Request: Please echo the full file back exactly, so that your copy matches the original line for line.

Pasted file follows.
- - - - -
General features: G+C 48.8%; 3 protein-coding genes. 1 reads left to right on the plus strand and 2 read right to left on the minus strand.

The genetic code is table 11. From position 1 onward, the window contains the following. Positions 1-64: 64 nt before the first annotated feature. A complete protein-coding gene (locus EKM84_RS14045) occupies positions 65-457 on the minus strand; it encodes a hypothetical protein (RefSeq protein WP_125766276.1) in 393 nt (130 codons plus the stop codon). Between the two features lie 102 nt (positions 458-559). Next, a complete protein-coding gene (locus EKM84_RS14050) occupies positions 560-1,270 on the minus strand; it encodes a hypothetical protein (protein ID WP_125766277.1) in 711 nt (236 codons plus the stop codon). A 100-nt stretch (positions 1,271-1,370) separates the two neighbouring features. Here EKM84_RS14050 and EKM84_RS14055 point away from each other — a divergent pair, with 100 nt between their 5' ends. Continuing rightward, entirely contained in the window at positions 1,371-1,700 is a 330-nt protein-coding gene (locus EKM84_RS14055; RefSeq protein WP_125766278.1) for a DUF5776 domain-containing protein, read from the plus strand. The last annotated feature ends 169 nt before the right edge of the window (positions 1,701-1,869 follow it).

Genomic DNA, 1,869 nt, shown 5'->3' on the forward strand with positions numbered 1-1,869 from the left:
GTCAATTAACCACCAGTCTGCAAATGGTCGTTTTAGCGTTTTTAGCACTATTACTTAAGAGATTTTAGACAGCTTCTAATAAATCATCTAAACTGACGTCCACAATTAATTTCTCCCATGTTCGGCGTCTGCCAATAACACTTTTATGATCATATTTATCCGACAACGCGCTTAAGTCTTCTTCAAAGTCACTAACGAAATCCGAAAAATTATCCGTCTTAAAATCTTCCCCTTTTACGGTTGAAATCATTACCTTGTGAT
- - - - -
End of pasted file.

General features: G+C 48.8%; 3 protein-coding genes. 1 reads left to right on the plus strand and 2 read right to left on the minus strand.

The genetic code is table 11. From position 1 onward, the window contains the following. Positions 1-64: 64 nt before the first annotated feature. A complete protein-coding gene (locus EKM84_RS14045) occupies positions 65-457 on the minus strand; it encodes a hypothetical protein (RefSeq protein WP_125766276.1) in 393 nt (130 codons plus the stop codon). Between the two features lie 102 nt (positions 458-559). Next, a complete protein-coding gene (locus EKM84_RS14050) occupies positions 560-1,270 on the minus strand; it encodes a hypothetical protein (protein ID WP_125766277.1) in 711 nt (236 codons plus the stop codon). A 100-nt stretch (positions 1,271-1,370) separates the two neighbouring features. Here EKM84_RS14050 and EKM84_RS14055 point away from each other — a divergent pair, with 100 nt between their 5' ends. Continuing rightward, entirely contained in the window at positions 1,371-1,700 is a 330-nt protein-coding gene (locus EKM84_RS14055; RefSeq protein WP_125766278.1) for a DUF5776 domain-containing protein, read from the plus strand. The last annotated feature ends 169 nt before the right edge of the window (positions 1,701-1,869 follow it).

Genomic DNA, 1,869 nt, shown 5'->3' on the forward strand with positions numbered 1-1,869 from the left:
GTCAATTAACCACCAGTCTGCAAATGGTCGTTTTAGCGTTTTTAGCACTATTACTTAAGAGATTTTAGACAGCTTCTAATAAATCATCTAAACTGACGTCCACAATTAATTTCTCCCATGTTCGGCGTCTGCCAATAACACTTTTATGATCATATTTATCCGACAACGCGCTTAAGTCTTCTTCAAAGTCACTAACGAAATCCGAAAAATTATCCGTCTTAAAATCTTCCCCTTTTACGGTTGAAATCATTACCTTGTGAT